There is much relief on the Democratic side and much consternation on the Republican side today after Republican moderates reached a deal with Democrats on two really terrible judges and another sort of medium-terrible one. The other four judges go down.
From a certain point of view, this is a qualified win for the Dems. But taking a longer view, I'm not sure this agreement really has any significance at all. The Dems gave the GOP three judges and a couple of empty promises. Recall that the man theoretically bound by the agreement, Harry Reid, came out immediately after the deal was reached and said that the Democrats were still considering filibustering the very next controversial nominee who comes to the Senate floor, John Bolton.
Frist says in the same article that he thinks that from now on filibusters of Supreme Court nominees would be "almost impossible." However, in my reading the word "extraordinary" is used to imply that on the very most serious questions the Democrats reserve the right to filibuster. There is nothing more serious than an appointment to a lifetime post on the only unchecked body in the U.S. government.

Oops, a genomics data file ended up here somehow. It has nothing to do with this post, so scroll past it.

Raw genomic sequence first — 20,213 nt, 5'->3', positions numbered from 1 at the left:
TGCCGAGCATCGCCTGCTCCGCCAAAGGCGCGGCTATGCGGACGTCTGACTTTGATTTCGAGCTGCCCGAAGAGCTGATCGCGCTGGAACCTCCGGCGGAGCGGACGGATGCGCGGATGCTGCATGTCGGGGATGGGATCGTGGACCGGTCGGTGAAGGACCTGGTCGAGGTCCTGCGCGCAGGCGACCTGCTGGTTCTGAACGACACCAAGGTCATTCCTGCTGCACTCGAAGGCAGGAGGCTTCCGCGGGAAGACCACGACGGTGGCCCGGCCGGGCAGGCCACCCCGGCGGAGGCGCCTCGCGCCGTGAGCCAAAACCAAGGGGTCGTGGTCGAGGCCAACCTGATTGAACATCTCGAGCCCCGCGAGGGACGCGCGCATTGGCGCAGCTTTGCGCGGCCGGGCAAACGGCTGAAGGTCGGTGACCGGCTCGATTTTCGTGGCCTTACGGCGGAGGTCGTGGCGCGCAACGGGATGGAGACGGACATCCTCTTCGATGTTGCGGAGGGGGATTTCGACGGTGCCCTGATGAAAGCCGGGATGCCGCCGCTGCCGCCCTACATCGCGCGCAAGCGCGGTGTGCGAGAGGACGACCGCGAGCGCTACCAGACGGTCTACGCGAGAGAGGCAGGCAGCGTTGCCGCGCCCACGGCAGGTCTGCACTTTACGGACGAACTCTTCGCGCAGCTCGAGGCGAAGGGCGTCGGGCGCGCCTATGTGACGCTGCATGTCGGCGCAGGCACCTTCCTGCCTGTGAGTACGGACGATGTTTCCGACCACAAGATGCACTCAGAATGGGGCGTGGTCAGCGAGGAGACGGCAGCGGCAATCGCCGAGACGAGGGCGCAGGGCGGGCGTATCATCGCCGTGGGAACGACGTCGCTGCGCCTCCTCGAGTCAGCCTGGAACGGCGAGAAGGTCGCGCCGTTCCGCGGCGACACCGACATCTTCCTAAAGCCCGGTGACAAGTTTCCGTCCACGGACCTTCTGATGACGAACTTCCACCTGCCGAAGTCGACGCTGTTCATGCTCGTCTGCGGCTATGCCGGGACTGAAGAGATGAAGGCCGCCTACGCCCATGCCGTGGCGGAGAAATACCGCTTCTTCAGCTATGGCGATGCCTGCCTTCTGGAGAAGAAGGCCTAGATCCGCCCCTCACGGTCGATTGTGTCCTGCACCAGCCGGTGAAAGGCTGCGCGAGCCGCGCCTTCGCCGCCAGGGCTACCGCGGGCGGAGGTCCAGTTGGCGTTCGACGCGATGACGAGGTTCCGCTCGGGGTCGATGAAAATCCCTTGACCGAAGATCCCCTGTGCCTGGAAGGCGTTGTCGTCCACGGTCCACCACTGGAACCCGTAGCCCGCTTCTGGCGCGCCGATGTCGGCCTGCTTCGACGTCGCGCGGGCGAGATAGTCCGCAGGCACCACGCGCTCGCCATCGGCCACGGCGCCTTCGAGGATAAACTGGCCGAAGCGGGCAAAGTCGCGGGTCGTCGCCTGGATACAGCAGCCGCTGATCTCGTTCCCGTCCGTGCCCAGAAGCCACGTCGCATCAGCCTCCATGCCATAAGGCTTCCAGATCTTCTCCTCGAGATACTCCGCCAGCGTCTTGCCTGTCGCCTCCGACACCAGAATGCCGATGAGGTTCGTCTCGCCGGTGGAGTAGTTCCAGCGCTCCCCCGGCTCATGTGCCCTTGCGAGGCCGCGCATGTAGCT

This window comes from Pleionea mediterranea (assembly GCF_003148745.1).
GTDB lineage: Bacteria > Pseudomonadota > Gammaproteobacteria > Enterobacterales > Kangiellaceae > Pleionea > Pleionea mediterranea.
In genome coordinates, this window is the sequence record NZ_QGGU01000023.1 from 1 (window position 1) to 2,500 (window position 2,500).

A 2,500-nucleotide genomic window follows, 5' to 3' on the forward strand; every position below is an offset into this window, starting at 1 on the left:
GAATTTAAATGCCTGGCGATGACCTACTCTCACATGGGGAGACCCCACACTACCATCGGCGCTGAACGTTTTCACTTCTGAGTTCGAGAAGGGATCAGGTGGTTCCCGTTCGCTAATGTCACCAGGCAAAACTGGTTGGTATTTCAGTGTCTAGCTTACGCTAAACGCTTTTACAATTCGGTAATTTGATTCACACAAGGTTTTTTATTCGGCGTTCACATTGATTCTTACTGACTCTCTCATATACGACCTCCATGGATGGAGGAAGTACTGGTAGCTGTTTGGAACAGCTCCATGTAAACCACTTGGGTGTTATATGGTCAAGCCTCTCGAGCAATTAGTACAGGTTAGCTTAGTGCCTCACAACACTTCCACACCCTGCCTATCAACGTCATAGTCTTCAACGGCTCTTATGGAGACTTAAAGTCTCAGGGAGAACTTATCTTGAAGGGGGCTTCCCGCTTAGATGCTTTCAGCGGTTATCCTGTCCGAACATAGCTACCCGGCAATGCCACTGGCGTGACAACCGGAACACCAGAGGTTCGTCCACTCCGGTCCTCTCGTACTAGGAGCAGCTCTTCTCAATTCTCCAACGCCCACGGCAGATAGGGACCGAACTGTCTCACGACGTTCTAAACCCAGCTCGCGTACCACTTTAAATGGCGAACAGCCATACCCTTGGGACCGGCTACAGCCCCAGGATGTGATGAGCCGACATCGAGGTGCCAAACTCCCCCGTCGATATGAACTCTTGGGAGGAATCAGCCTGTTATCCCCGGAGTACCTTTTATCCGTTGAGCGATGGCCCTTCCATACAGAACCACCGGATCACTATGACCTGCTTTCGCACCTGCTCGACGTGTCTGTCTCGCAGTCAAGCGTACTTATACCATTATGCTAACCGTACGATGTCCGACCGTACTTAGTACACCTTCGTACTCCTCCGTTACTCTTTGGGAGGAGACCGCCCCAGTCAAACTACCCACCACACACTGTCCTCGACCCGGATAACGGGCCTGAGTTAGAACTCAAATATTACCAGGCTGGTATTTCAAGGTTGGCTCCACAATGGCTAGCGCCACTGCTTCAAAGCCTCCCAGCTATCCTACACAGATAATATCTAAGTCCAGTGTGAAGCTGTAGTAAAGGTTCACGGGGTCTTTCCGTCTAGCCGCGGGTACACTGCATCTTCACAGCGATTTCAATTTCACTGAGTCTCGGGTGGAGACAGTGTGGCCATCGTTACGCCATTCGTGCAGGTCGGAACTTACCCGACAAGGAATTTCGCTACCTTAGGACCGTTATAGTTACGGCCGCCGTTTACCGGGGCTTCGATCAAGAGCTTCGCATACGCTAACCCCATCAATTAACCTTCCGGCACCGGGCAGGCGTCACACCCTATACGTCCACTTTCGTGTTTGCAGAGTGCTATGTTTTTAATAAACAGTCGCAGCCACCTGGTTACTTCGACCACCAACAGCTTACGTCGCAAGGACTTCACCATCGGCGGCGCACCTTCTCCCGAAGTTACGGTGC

And of course, though it's a little strange how few commentators have mentiontioned this, of course this has been about the Chief Justice all along. The idea was to pave the way for Rehnquist to retire and for some really terrible replacement to be appointed, and Scalia moved to Chief Justice. The smart money is on Ken Starr right now.
If Starr is nominated to the high court, the Dems will be forced to filibuster. And if the Republicans bring this issue to the fore any time after early this winter, they will transform what was almost the most gargantuan political mistake in American history into one of the biggest political mistakes in human history.
The crisis has not been averted. It has merely been put on hold because the Republicans got cold feet at the last minute.